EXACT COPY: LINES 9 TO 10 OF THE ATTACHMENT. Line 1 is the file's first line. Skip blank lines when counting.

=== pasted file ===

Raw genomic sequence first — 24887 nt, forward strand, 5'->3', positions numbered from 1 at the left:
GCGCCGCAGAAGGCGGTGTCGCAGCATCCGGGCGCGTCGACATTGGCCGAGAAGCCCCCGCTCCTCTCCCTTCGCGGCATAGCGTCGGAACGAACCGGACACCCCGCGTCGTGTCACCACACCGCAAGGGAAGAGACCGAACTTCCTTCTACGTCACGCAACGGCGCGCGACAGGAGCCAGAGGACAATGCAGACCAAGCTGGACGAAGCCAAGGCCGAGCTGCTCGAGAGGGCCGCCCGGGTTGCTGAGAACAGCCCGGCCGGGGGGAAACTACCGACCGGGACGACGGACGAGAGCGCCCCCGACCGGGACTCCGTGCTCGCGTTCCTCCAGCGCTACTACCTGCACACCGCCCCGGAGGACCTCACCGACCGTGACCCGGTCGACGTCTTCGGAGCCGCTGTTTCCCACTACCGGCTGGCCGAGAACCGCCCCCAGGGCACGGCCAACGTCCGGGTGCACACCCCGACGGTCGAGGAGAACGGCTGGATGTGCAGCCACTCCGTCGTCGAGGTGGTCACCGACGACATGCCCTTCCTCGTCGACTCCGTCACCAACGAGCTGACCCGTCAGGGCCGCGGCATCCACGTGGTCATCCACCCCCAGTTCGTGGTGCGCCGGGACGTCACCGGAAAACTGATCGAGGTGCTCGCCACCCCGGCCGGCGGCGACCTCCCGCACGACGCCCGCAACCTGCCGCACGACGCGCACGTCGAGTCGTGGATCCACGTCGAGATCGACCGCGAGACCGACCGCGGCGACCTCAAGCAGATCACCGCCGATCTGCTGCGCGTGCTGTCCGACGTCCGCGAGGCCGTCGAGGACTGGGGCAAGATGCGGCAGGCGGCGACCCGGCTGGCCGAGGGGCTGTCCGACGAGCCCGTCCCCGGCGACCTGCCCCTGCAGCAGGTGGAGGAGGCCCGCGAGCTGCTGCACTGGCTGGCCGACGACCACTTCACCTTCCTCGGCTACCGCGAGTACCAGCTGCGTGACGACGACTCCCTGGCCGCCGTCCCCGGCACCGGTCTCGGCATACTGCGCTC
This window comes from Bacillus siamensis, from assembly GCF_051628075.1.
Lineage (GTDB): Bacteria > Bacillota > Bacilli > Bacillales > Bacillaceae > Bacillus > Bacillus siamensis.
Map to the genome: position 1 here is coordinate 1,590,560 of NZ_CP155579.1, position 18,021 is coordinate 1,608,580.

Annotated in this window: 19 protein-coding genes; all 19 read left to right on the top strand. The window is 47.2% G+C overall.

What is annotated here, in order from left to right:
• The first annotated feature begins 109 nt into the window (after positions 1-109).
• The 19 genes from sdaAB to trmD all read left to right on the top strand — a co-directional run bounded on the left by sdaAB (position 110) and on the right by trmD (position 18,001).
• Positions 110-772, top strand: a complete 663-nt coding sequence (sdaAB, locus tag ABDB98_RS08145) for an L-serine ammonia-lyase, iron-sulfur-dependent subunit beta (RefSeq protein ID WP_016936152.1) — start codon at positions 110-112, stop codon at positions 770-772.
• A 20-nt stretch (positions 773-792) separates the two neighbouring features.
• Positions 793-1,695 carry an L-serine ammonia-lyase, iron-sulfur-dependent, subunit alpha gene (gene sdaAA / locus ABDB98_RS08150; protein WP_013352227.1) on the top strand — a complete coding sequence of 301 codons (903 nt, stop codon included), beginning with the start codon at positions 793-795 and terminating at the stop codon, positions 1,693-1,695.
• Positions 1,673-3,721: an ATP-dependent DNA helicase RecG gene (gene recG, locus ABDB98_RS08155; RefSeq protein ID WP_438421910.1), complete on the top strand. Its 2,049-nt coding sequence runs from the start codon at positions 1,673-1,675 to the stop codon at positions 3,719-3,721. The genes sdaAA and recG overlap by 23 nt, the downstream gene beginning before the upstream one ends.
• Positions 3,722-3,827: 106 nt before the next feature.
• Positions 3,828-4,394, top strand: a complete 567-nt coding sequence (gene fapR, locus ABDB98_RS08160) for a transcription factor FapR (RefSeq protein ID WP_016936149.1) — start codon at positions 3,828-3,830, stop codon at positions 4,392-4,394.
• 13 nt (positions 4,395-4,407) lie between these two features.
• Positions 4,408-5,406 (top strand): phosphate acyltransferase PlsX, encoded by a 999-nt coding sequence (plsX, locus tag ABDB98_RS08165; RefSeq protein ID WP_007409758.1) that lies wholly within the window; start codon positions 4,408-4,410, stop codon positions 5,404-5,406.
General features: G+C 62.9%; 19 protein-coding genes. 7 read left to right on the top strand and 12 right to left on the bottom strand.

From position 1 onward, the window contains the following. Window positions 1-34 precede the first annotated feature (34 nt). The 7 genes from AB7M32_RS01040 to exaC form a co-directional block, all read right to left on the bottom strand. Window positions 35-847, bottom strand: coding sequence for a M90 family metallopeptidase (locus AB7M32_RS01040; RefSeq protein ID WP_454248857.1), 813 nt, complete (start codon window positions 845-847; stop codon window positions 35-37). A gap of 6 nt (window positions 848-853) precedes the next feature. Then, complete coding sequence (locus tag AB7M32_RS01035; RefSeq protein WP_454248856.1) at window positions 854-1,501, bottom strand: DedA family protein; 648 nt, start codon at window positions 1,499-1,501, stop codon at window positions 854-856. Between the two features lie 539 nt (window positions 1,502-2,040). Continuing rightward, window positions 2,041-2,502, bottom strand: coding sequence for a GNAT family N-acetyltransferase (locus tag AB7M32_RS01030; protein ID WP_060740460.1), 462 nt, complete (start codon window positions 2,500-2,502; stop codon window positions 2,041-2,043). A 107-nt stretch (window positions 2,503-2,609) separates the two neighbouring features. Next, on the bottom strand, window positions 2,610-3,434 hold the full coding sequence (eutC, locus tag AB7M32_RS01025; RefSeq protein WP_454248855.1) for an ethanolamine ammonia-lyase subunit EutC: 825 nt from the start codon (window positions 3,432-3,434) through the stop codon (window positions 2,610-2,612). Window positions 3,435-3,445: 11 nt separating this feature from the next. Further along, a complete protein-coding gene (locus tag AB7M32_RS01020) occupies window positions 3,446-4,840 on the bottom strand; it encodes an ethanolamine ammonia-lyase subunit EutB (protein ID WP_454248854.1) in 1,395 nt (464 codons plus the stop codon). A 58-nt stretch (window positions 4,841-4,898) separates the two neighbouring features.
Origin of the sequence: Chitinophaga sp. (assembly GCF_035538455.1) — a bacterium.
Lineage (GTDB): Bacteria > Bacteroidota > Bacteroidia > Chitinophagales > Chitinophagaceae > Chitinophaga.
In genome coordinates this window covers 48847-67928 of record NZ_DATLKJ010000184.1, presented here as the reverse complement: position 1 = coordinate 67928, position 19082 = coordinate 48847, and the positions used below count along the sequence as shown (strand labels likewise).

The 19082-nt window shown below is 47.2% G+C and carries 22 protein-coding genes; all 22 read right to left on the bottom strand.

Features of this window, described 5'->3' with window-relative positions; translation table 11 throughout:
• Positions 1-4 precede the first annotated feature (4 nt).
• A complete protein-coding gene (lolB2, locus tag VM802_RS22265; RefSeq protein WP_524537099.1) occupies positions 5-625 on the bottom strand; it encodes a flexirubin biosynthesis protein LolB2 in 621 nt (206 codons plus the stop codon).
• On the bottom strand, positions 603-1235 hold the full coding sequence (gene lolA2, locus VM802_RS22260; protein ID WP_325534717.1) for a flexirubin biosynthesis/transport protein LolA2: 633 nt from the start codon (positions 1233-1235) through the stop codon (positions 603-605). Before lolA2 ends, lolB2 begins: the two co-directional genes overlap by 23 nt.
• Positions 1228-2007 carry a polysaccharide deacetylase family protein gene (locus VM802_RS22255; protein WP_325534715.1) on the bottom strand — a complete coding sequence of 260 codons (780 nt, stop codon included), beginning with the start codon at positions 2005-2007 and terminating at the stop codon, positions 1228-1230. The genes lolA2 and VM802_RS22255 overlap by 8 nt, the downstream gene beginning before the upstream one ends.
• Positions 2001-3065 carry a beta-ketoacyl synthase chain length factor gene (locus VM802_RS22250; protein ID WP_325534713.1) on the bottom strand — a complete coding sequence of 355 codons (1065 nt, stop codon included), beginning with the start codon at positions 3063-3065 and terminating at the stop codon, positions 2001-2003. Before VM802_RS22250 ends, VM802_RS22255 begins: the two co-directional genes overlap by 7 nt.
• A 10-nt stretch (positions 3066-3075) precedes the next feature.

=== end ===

• The 19 genes from sdaAB to trmD all read left to right on the top strand — a co-directional run bounded on the left by sdaAB (position 110) and on the right by trmD (position 18,001).
• Positions 110-772, top strand: a complete 663-nt coding sequence (sdaAB, locus tag ABDB98_RS08145) for an L-serine ammonia-lyase, iron-sulfur-dependent subunit beta (RefSeq protein ID WP_016936152.1) — start codon at positions 110-112, stop codon at positions 770-772.